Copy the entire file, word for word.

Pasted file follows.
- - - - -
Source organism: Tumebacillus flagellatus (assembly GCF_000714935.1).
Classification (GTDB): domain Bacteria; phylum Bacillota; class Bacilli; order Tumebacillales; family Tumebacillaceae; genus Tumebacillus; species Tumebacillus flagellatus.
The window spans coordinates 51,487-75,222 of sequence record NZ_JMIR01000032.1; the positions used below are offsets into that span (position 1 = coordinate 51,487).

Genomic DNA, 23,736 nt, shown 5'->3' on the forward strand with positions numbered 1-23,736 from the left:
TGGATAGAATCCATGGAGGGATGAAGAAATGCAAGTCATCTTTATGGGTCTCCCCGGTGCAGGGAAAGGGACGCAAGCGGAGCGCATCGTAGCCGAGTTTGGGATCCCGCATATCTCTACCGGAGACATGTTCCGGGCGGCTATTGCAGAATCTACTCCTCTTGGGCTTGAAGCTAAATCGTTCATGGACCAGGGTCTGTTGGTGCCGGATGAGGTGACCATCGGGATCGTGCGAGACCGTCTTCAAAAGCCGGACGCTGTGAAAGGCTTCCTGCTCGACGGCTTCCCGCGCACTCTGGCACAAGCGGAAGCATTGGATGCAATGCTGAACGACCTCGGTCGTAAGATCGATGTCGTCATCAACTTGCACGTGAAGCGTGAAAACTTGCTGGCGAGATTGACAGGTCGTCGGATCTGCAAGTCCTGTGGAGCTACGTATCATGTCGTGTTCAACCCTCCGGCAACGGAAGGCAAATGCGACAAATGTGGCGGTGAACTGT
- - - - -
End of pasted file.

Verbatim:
Source organism: Tumebacillus flagellatus (assembly GCF_000714935.1).
Classification (GTDB): domain Bacteria; phylum Bacillota; class Bacilli; order Tumebacillales; family Tumebacillaceae; genus Tumebacillus; species Tumebacillus flagellatus.
The window spans coordinates 51,487-75,222 of sequence record NZ_JMIR01000032.1; the positions used below are offsets into that span (position 1 = coordinate 51,487).

Genomic DNA, 23,736 nt, shown 5'->3' on the forward strand with positions numbered 1-23,736 from the left:
TGGATAGAATCCATGGAGGGATGAAGAAATGCAAGTCATCTTTATGGGTCTCCCCGGTGCAGGGAAAGGGACGCAAGCGGAGCGCATCGTAGCCGAGTTTGGGATCCCGCATATCTCTACCGGAGACATGTTCCGGGCGGCTATTGCAGAATCTACTCCTCTTGGGCTTGAAGCTAAATCGTTCATGGACCAGGGTCTGTTGGTGCCGGATGAGGTGACCATCGGGATCGTGCGAGACCGTCTTCAAAAGCCGGACGCTGTGAAAGGCTTCCTGCTCGACGGCTTCCCGCGCACTCTGGCACAAGCGGAAGCATTGGATGCAATGCTGAACGACCTCGGTCGTAAGATCGATGTCGTCATCAACTTGCACGTGAAGCGTGAAAACTTGCTGGCGAGATTGACAGGTCGTCGGATCTGCAAGTCCTGTGGAGCTACGTATCATGTCGTGTTCAACCCTCCGGCAACGGAAGGCAAATGCGACAAATGTGGCGGTGAACTGT